Perspectives on and Precautions for the Uses of Electric Spectroscopic Methods in Label-free Biosensing Applications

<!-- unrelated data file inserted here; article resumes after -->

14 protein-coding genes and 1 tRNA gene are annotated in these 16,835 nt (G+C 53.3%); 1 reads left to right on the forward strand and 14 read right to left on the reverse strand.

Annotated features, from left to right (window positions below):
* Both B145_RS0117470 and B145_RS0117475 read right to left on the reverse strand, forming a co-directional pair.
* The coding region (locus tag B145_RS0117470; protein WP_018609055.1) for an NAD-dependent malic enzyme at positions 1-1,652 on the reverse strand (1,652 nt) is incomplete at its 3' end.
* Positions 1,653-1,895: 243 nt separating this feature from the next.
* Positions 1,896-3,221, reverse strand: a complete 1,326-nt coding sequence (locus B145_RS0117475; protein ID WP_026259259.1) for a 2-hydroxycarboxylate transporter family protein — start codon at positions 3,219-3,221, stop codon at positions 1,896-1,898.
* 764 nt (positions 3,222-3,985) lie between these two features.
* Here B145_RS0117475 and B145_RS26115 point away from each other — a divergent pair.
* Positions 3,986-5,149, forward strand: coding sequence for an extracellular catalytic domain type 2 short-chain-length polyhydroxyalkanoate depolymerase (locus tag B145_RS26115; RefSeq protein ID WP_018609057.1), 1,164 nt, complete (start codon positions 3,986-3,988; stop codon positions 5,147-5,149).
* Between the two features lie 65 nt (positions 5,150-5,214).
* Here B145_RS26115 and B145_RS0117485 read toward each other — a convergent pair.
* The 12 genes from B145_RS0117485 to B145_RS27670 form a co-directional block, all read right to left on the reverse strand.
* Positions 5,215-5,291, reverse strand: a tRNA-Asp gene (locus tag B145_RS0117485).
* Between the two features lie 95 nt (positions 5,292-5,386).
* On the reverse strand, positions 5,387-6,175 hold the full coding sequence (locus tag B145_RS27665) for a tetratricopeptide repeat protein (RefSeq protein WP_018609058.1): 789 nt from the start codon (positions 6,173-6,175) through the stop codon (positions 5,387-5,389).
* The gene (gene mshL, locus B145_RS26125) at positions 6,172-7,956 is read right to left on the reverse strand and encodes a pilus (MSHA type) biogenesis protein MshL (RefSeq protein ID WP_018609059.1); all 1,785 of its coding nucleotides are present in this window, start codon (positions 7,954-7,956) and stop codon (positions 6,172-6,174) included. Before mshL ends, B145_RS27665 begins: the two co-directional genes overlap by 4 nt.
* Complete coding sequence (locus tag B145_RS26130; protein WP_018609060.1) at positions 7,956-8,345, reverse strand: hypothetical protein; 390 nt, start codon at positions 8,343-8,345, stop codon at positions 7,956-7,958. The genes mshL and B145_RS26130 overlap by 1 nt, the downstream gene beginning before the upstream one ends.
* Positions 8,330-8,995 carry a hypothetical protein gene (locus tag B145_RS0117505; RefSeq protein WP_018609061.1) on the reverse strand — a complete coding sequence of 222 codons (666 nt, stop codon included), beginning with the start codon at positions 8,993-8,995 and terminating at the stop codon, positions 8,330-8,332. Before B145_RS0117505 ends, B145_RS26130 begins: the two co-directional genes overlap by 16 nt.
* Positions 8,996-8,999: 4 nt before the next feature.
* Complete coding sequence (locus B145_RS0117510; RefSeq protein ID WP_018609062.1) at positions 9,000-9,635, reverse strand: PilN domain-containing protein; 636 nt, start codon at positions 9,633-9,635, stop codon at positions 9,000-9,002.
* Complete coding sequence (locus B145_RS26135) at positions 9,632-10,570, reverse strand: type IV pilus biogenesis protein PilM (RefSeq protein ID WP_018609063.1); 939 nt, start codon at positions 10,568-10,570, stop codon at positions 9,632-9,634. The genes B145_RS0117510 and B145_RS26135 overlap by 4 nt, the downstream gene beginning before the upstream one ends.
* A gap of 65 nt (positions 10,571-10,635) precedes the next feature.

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Label-free approaches for molecular diagnostic applications are appealing because of their inherent point-of-care advantages. Nonetheless, technical challenges impose a limit on the use of these methods as will be discussed in this paper. Electrochemical spectroscopic methods, such as impedance and impedance-derived methods, are highly effective in the development of label-free diagnostic assays, but they require careful control of the dynamics of the sensing interface. We herein report the strength and challenges of the current methodologies associated with the applications of impedance and impedance-derived methods by focusing on their principles of operation. We demonstrate that the uses of their potentialities are not based on the know-how of these methods, but on how to combine the spectroscopic features with the required chemical design for the associated sensing interfaces. Predominantly, we illustrate how to use the resistive and capacitive terms of the interface to improve its sensitivity to the target. For instance, with the proper signal amplification strategy, limitations related to target-to-receptor size ratio can be overcome. The target-to-receptor ratio is one of the difficulties that we use as an example to illustrate how the sensing of an electric signal can be improved by controlling the properties of the interface on the nanometer scale.